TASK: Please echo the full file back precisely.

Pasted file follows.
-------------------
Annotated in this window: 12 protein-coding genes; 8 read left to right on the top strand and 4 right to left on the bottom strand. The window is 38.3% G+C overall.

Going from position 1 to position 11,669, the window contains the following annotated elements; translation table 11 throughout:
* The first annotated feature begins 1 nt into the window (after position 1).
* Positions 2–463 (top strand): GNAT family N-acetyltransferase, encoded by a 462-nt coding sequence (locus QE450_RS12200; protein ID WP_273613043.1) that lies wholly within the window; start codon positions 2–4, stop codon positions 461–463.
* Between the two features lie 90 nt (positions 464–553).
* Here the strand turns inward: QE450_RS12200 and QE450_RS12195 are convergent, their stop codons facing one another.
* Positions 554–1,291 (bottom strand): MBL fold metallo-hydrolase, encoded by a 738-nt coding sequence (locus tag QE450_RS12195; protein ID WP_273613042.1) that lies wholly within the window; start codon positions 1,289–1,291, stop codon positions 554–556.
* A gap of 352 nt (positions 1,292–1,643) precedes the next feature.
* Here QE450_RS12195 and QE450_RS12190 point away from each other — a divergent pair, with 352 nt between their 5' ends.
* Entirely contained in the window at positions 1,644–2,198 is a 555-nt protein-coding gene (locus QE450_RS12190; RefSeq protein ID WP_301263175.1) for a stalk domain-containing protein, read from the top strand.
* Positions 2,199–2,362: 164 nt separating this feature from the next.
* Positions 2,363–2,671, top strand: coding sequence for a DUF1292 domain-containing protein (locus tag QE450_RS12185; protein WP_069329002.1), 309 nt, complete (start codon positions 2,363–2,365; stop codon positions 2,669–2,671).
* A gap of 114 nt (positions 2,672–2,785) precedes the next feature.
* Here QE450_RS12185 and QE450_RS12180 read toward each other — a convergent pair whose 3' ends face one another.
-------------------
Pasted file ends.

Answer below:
Annotated in this window: 12 protein-coding genes; 8 read left to right on the top strand and 4 right to left on the bottom strand. The window is 38.3% G+C overall.

Going from position 1 to position 11,669, the window contains the following annotated elements; translation table 11 throughout:
* The first annotated feature begins 1 nt into the window (after position 1).
* Positions 2–463 (top strand): GNAT family N-acetyltransferase, encoded by a 462-nt coding sequence (locus QE450_RS12200; protein ID WP_273613043.1) that lies wholly within the window; start codon positions 2–4, stop codon positions 461–463.
* Between the two features lie 90 nt (positions 464–553).
* Here the strand turns inward: QE450_RS12200 and QE450_RS12195 are convergent, their stop codons facing one another.
* Positions 554–1,291 (bottom strand): MBL fold metallo-hydrolase, encoded by a 738-nt coding sequence (locus tag QE450_RS12195; protein ID WP_273613042.1) that lies wholly within the window; start codon positions 1,289–1,291, stop codon positions 554–556.
* A gap of 352 nt (positions 1,292–1,643) precedes the next feature.
* Here QE450_RS12195 and QE450_RS12190 point away from each other — a divergent pair, with 352 nt between their 5' ends.
* Entirely contained in the window at positions 1,644–2,198 is a 555-nt protein-coding gene (locus QE450_RS12190; RefSeq protein ID WP_301263175.1) for a stalk domain-containing protein, read from the top strand.
* Positions 2,199–2,362: 164 nt separating this feature from the next.
* Positions 2,363–2,671, top strand: coding sequence for a DUF1292 domain-containing protein (locus tag QE450_RS12185; protein WP_069329002.1), 309 nt, complete (start codon positions 2,363–2,365; stop codon positions 2,669–2,671).
* A gap of 114 nt (positions 2,672–2,785) precedes the next feature.
* Here QE450_RS12185 and QE450_RS12180 read toward each other — a convergent pair whose 3' ends face one another.